Country spotlight Kazakhstan: ‘Funding and planning a key priority for response’
15 September 2010
Maksut Karimovitch Kulzhanov, the head of Kazakhstan’s Public Health Institute and representative for Eastern Europe on the Board of The Global Fund, shares his views on Kazakhstan’s progress
towards MDG 6.
UNAIDS: What would you consider Kazakhstan’s biggest achievement in its HIV response?
Mr. Kulzhanov: I would mention several successes. First, the epidemic in our country is being contained at the concentrated stage and roughly at the same level. Second, public funding of the AIDS response is steadily increasing, and even though these resources are still inadequate, we can consider it as an achievement, seeing ten years ago we didn’t have them at all. In my opinion, an important development is the enhanced work with vulnerable populations and the growing support provided by the government to NGOs. The new law adopted to promote the activities of NGOs is facilitating involvement of civil society in outreach work, which is one of top priorities for Kazakhstan.
UNAIDS: What are the main obstacles for achieving MDG 6 in Kazakhstan?
Mr. Kulzhanov: The main obstacles are probably similar to those found in other countries, such as the complexity of working with vulnerable populations and making the various governmental bodies and authorities understand certain aspects of the epidemic. There are also problems with access to treatment. Today, Kazakhstan doesn’t have the capacity on its own to provide antiretroviral treatment to all who are in need. This is where assistance provided by The Global Fund is crucial, as it helps to maintain treatment coverage at an acceptable level.
UNAIDS: Do you believe that investments in Kazakhstan’s AIDS response contribute to achieving the other MDGs?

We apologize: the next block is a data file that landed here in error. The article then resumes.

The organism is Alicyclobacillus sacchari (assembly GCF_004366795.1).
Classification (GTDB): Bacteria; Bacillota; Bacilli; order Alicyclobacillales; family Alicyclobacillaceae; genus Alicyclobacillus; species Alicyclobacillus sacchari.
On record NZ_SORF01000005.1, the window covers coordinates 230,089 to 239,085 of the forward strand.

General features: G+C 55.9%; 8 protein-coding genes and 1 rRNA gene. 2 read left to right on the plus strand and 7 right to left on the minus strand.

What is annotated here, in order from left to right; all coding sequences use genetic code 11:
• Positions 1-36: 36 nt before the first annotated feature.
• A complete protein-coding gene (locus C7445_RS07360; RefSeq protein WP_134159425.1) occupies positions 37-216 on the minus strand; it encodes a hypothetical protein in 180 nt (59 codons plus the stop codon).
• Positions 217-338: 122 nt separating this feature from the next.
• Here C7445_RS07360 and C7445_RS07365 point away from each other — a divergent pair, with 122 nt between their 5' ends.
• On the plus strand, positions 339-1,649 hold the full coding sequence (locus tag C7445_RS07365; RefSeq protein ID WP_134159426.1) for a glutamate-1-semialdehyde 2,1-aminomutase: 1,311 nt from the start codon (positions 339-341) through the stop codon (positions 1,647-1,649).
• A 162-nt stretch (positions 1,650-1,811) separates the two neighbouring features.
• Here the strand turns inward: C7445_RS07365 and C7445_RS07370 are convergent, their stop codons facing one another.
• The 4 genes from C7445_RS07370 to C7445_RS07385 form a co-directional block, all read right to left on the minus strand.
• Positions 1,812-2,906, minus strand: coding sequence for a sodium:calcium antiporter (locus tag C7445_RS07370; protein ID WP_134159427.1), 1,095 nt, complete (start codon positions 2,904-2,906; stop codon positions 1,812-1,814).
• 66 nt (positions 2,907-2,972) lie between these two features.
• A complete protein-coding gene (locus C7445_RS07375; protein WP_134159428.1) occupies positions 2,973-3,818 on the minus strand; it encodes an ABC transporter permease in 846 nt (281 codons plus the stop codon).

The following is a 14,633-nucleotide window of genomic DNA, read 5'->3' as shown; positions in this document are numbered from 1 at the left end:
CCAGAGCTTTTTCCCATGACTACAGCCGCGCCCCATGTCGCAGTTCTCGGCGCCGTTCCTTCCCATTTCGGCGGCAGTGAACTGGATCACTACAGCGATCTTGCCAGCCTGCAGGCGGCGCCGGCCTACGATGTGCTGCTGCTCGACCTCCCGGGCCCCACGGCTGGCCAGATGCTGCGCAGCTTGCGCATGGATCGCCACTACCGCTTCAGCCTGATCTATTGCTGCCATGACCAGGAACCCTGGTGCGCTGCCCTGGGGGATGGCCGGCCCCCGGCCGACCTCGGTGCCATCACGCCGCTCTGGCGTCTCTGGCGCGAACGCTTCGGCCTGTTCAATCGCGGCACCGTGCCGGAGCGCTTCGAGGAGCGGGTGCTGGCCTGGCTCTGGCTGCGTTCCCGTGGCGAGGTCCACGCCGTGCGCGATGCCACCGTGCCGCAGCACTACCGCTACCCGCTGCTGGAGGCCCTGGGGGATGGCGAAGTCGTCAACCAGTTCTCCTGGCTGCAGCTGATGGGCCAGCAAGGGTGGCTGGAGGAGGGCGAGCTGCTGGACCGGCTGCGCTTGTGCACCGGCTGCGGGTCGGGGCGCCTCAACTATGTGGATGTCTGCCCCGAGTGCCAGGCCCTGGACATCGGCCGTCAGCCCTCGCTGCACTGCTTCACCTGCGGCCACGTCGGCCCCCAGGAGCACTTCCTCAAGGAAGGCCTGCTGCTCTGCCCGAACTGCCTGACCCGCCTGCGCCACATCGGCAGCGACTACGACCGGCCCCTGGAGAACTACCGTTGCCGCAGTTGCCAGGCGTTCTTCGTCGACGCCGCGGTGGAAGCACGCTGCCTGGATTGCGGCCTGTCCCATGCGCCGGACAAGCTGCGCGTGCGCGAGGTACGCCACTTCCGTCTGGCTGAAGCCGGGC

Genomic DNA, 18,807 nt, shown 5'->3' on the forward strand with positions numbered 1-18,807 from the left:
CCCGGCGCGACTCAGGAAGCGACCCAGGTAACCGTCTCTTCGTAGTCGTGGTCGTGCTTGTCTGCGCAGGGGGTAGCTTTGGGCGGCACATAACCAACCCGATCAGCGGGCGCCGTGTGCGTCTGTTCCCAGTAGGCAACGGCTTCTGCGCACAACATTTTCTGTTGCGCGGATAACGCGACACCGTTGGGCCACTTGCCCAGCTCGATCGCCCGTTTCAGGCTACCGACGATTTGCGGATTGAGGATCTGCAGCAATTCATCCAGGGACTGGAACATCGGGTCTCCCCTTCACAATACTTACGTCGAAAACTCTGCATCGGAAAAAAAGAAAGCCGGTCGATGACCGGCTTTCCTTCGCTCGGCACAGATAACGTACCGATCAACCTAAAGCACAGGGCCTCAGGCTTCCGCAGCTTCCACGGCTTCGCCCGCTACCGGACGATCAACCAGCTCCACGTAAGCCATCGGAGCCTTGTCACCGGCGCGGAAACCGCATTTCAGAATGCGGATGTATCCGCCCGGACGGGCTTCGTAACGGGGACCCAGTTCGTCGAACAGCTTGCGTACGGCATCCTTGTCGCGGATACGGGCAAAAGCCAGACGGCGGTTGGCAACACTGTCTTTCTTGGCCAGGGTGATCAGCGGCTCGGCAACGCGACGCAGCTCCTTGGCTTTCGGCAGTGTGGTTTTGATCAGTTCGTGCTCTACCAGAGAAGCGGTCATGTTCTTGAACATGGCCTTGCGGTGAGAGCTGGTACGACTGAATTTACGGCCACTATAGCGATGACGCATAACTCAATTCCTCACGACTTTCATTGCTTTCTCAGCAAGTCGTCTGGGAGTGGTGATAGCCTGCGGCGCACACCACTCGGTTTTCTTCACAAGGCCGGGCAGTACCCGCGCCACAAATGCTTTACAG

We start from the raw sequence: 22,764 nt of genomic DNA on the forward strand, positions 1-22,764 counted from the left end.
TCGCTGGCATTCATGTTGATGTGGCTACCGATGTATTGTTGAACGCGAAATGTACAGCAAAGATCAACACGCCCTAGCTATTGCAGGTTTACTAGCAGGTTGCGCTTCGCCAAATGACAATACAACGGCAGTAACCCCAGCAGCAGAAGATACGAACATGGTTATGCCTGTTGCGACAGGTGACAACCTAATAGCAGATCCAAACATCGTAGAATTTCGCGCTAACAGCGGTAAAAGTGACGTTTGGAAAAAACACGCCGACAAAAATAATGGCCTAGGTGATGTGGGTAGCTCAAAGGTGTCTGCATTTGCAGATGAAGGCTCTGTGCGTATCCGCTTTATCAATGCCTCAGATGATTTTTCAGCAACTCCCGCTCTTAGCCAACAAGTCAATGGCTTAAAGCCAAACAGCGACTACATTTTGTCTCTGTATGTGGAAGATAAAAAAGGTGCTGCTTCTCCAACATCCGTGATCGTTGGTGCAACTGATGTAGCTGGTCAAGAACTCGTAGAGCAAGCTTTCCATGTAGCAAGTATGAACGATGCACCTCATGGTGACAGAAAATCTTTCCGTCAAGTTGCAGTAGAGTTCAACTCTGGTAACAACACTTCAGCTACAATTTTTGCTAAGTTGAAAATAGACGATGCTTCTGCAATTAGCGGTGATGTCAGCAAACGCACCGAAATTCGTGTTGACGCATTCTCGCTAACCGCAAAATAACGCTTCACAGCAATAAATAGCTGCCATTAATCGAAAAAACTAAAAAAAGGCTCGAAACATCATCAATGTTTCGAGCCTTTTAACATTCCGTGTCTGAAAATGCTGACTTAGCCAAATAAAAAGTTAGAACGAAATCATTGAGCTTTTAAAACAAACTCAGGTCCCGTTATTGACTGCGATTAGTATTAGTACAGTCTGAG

Mr. Kulzhanov: Investments into the AIDS response in Kazakhstan is targeted to activities in this specific area. As to other MDGs, in particular decreasing child mortality and maternal health, the government is making serious efforts in this area and some progress has been made. These goals are also a priority for Kazakhstan, which adopted three years ago the WHO criteria, as well as their methodology and approaches. This is already yielding good results.
UNAIDS: What can be done to change the course of Kazakhstan’s HIV epidemic?
Mr. Kulzhanov: A very important aspect is the funding and planning of the response. Unfortunately, in our region – and in Kazakhstan specifically – the governments do not yet have the capacity to ensure funding of the response, and not infrequently they also lack the relevant know-how in this field. That is why we attach great importance to working with The Global Fund, which is virtually the only agency that can make a real impact in terms of funding the response. On the other hand, it is important to work with other international organizations, such as UNAIDS, which provide crucial technical and consultative support.
As a representative of our region on Board of The Global Fund the number one task today is to change the criteria that were adopted by The Global Fund a few years ago and that are now severely restricting our countries in their eligibility for grants. The categories of countries as defined by the World Bank based on their income do not always reflect the reality in all its complexity.
In our region, where the gap between the rich and the poor is very wide, and the overall situation in terms of well-being is rather good, certain populations live in deep poverty. It is exactly within these population groups that the epidemic is spreading especially fast. This is what is overlooked in The Global Fund criteria. We must do everything to change these criteria, so that The Global Fund works for all countries. This is particularly important for our region, which is just a step away from a generalized epidemic.
UNAIDS: What is being done in your country to prioritize HIV prevention?
Mr. Kulzhanov: Our official programmes list HIV prevention among the five programmatic priorities but a lot remains to be done, for example in the area of HIV prevention among migrants. Migration in the region is on the rise. There are legal migrants and illegal migrants, with the latter often being in the majority. They are completely isolated from all services – no access to medical services, education and information. When we conducted a pilot survey at one of the large markets in Almaty, it revealed that among the migrants, mostly represented by sexually active young people, many simply do not know about condoms or other means of protection. So a lot needs to be done in this area. Overall, we lack coordination and better multi-sectoral interaction. We must join efforts at all levels.